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80s Formula


80s Formula in Automobilista 2







1980 was the decade of the turbo with Renault taking turbo engines seriously already in late 70s. The flood gates opened with Brabham's championship winning BT52. After that it was practically impossible to compete with a naturally aspirated engine. The march of the turbo was only stopped by an outright ban in 1989.

Turbocharged internal combustion engines are very common in the 2020s to the point that we take them for granted. But in the 80s they were still reserved for quirky machines. Legendary road car examples are the 911 Turbo as well as Saab 99 - with latter brand being known for their gutsy turbocharged engines ever since.

A green Saab 99 Turbo
Yes this is a Saab on a page about 80s turbo formulas. But the Saab 99 was an important milestone in turbocharged production engine history. Photo by Mr. C - CC BY-SA 2.5

In racing, engine manufacturers such as BMW and Renault took reasonably ordinary 1.5L engines and turned them into incredibly high output powerhouses along the turbo years. From a conservative approximately 650 horsepower in 1983 all the way to 1200-1400 horsepower in qualifying trim by the end of 1986 before boost pressure started being regulated. Considering that the engines only revved up to 10000 to 13000 RPM this required torque levels between 750 and 1000 Nm. Mind you that is the bare minimum required at peak power RPM, as often torque peaks some time before this point.

Turbo Insanity

To give you an idea of how ridiculous the 1.5L turbo engines were, you need to understand the theoretical maximum torque for an ordinary naturally aspirated petrol engine. There is a standard way of measuring how well an engine is performing at its displacement: mean effective pressure (MEP). A 2L and 5L engine both measuring 1000 kPa means that both are doing as well for their size. The 5L one will ultimately put out a lot more torque, but MEPs being equal this difference is linear.

In truth, 1000 kPA is a modest MEP. 1500 is an excellent figure for a naturally aspirated production petrol engine. Anything beyond that is possible for short life race engines with very specifically designed everything. 1500 kPa from a 1.5L means 180 Nm of torque.

So when BMW output roughly 1000 Nm of torque at 10000 RPM (8400 kPa), this was akin to a 1500 kPa 8.4L naturally aspirated engine.

Even in race trim these turbo engines were outputting somewhere around 800 and 900 horsepower, and around 600 Nm of torque (5000 kPa). This was akin to a 5.0L naturally aspirated engine.

The downside of this magical output multiplication was massive contrast before and after the turbo(s) spun up. As turbochargers are driven by exhaust pressure, and would quickly slow down to a crawl without it, this meant that the small engines had an uphill battle everytime they'd start from 0 boost pressure out of slow corners. Once the turbo(s) built up intake pressure, this would also increase exhaust pressure helping with the spin up. After this initial turbo lag followed by rapidly increasing intake pressure, the engine would "snap" into high output in a sense.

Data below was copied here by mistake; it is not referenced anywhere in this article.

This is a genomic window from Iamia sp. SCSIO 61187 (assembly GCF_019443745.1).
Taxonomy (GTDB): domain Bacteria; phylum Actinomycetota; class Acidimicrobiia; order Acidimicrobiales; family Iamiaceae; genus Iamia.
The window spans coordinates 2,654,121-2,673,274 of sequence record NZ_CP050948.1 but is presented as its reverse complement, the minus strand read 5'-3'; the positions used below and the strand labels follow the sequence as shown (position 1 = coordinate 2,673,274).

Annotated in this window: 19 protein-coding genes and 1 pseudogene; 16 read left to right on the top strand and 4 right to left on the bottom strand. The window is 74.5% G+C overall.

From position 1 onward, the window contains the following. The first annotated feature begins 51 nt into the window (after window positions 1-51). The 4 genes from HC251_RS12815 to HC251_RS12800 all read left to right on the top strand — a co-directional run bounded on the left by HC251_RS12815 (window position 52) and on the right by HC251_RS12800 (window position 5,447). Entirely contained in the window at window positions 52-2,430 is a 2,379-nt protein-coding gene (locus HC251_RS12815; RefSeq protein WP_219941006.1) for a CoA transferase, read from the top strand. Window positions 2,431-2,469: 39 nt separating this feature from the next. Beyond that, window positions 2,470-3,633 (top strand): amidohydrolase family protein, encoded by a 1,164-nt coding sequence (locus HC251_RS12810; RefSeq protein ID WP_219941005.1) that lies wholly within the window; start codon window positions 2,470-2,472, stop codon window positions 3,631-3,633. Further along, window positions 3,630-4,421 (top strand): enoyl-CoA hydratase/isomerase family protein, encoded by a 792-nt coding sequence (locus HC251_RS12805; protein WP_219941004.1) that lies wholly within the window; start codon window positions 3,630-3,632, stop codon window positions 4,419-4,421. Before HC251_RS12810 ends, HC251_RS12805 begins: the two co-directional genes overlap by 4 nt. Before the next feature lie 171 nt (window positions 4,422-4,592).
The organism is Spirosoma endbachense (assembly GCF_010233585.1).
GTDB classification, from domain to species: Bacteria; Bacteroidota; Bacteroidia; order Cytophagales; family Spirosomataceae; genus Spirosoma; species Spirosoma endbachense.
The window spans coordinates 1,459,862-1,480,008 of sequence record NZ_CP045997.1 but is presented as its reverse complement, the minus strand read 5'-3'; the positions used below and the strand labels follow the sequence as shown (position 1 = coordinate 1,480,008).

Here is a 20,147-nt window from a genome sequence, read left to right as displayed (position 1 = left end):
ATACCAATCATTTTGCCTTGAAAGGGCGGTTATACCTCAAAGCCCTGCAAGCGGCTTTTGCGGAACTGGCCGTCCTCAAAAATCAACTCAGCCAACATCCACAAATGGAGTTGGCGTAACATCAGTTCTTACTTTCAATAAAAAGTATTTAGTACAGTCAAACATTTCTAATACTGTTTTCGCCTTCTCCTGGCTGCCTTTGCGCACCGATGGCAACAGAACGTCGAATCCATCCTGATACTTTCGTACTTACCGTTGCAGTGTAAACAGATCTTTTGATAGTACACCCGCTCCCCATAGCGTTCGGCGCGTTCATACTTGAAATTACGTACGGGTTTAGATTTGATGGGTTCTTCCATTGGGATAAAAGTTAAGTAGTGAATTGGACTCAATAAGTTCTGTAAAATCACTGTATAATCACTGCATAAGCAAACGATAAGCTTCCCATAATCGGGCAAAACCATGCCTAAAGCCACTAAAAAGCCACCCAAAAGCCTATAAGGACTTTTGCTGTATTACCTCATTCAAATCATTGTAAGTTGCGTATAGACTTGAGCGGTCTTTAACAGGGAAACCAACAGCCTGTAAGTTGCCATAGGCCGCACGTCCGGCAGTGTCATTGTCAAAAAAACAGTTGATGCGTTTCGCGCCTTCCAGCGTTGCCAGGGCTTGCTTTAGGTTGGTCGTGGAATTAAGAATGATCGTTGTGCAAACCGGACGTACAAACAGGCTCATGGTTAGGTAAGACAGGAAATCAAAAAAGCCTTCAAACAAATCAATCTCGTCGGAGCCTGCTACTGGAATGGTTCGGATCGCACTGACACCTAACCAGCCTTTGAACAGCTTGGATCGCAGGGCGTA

Efficiency + Density = Power

The fundamental dilemma everyone faced with increasing power levels was that it was practically impossible to complete a full race at race power (whatever the engine could take without failing). So in practice boost pressure had to be set so you could finish the race and only use more on demand if you remembered to then save some to compensate.

80s also saw teams begin to tinker with exotic fuel blends and packing methods which would serve two purposes. Firstly you could compress the air/fuel mixture more without detonation - a requirement at high boost pressures to not destroy the engine let alone run it well. Secondly you could only pack so many litres of fuel into the tank. Meanwhile refueling was banned so you'd have to have enough for the whole race.

This second point meant that race pace was affected heavily by the engine's efficiency and the team's ability to source higher density fuel. This was not only different chemistry, but also cooling it before putting it into the tank as that made it denser - although this practice was eventually banned. As a result the same volume would hold a significantly higher amount of energy. It would also weigh more, but there's no such thing as free lunch.